The curcumin-loaded microemulsion-based system has poor retention on the vaginal mucosa because of its liquid state and exhibits poor and short-term efficacy. Thus, to solve a problem and improve the retention, the curcumin-loaded w/o microemulsion was formulated into a emulgel dosage form by using a [email protected] as a gelling agent (10%). The prepared emulgel was subjected to various physical evaluation parameters. The Globule size, polydispersity index, and zeta potential of Curcumin-loaded emulgel were found to be 286.3 nm, 0.241, and+19.20, respectively. All these parameters are in the acceptable range of emulgel and provide greater physical and chemical stability.

The prepared curcumin-loaded emulgel gel was clear, pale yellow colored, providing a lubricant feels to the skin and the pH of the emulgel was found to be 6.6±0.3, which acceptable for vaginal application. The viscosity of curcumin-loaded emulgel at 5 rpm was found to be 11343±2cps. Viscosity is the rheological parameter concerned with the physical and mechanical properties of the gel as such as hardness, spreadability, consistency. From the viscosity study, we found that the formulated emulgel has a good consistency, hardness, soft and smooth texture, and which is easy to apply to the skin. From the texture profile analysis, it was found that formulated emulgel was found to be medium firmness and not harder in nature, therefore it is easily spreadable and shows shear-thinning, pseudoplastic behavior. The adhesiveness and cohesiveness of the prepared emulgel was found to be 0.33 mJ and 0.39 respectively, which indicates that prepared emulgel not sticky and don't show staining. The spreadability of microemulsion-based gel was found to be 15.33 cm/5 min.

The drug content in the curcumin-loaded emulgel was found to be 95.58%, which ensures that their no degradation of the curcumin in microemulsion as well as in emulgel gel. The curcumin-loaded emulgel showed the slowed and complete permeation of the drug until 10 h. The slow permeation of curcumin across the membrane is due to the formulation of gel matrix with [email protected], which slows down the drug across the membrane and retained the formulation for a longer period of time on the application site.

The value of zone of inhibition for curcumin-loaded emulgel and placebo gel was found to be 18 mm and 7 mm (fig. 12), respectively and curcumin-loaded emulgel had a remarkably greater zone of inhibition and superior in vitro antifungal activity against Candida albicans compared to the placebo gel. From the stability study, we found that there is no change in the appearance, pH, viscosity, Spreadability, and drug content of Curcumin-loaded emulgel, and maintained their efficacy and potency.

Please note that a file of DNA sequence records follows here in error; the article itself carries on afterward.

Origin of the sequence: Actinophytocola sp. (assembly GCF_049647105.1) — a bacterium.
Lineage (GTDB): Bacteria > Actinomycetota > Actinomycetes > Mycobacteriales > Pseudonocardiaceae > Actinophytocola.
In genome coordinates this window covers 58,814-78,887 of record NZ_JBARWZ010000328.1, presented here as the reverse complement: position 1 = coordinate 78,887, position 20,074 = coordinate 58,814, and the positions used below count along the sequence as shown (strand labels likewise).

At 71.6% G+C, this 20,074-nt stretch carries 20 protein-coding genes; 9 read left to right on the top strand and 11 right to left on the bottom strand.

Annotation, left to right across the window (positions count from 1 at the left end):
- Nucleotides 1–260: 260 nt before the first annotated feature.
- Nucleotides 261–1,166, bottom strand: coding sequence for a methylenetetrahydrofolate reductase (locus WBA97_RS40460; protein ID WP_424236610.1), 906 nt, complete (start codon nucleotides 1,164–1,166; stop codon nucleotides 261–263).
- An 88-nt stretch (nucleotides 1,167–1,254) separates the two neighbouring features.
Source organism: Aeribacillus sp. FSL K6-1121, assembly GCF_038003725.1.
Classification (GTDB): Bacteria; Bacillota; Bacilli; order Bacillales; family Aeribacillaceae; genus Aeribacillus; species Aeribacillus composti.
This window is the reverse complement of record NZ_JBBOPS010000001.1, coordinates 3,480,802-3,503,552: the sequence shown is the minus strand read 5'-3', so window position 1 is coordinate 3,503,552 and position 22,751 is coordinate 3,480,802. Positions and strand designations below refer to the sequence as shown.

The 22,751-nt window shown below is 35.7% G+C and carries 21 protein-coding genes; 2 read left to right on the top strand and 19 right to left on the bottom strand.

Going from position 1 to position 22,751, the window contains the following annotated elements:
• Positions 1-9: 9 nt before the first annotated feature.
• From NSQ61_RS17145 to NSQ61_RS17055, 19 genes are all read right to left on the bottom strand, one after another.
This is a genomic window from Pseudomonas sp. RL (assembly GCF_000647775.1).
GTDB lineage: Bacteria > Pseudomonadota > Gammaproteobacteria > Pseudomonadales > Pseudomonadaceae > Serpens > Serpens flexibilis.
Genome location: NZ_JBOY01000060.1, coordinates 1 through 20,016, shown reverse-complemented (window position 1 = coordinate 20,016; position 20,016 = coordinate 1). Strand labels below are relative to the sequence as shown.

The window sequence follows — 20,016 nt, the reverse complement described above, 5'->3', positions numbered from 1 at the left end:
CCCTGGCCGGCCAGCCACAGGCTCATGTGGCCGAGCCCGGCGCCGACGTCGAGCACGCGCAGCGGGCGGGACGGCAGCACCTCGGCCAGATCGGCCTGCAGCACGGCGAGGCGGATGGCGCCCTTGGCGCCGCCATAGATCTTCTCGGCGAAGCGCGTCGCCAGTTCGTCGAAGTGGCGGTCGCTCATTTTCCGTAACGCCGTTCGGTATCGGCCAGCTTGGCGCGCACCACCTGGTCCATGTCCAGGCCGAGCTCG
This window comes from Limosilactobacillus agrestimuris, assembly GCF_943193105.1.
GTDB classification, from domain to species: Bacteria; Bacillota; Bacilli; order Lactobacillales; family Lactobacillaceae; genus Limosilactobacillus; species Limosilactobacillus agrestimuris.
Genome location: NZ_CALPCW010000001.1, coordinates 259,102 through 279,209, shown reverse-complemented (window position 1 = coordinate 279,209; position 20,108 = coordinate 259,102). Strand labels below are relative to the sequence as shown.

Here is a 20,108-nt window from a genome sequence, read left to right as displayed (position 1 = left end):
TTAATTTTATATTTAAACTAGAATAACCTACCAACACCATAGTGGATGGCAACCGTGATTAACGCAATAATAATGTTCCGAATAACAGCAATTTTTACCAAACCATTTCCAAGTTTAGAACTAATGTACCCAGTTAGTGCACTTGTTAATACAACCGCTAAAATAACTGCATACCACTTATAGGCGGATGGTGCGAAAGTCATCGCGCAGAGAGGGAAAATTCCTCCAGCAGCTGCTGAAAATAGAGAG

CONCLUSION

The curcumin loaded emulgel was successfully developed for the delivery of curcumin in the vagina for the treatment of vaginal candidiasis. The conversion of microemulsion into emulgel makes it a dual control release system and overcomes the problems associated with microemulsion such as phase separation, creaming are resolved. The drug release from microemulsion formulation exhibited 89.96% drug release in 10 h and this clearly indicates that the microemulsion has enhances the solubility of curcumin and penetration across the vaginal mucosa. The physicochemical characteristics of emulgel has better mechanical characteristics and has a soft and smooth texture Based on in vitro permeability study shows that the prepared emulgel has slowed and complete permeation of the curcumin and it is due to the formulation of gel matrix with [email protected], which retained the formulation for a longer period of time on the application site and releases curcumin in a sustained manner. The developed emulgel showed promising antifungal activity against Candida albicans. The curcumin-loaded emulgel was a potential alternative as compared to the conventional dosage for the treatment of vaginal candidiasis.

Not applicable

AVAILABILITY OF DATA

Not applicable

ACKNOWLEDGEMENT

Authors are highly thankful to Rajiv Gandhi Science and Technology Commission, Mumbai (Maharashtra) for financial support and DST-FIST supported Laboratory, Sanjivani college of Pharmaceutical Education and Research Kopargaon Maharashtra for necessary instrumentations and facilities to carry out the Research. The author is very thankful to the Principal and all supporting members of the institutions for providing all the facilities to conduct this research work. Finally, the author is thankful to everyone for providing direct or indirect support to conduct this study.

FUNDING

Not applicable

AUTHORS CONTRIBUTIONS

All the authors have contributed equally.

CONFLICT OF INTERESTS

The author declare no conflict of interest, financial or otherwise. The author alone is responsible for the content and writing of the articl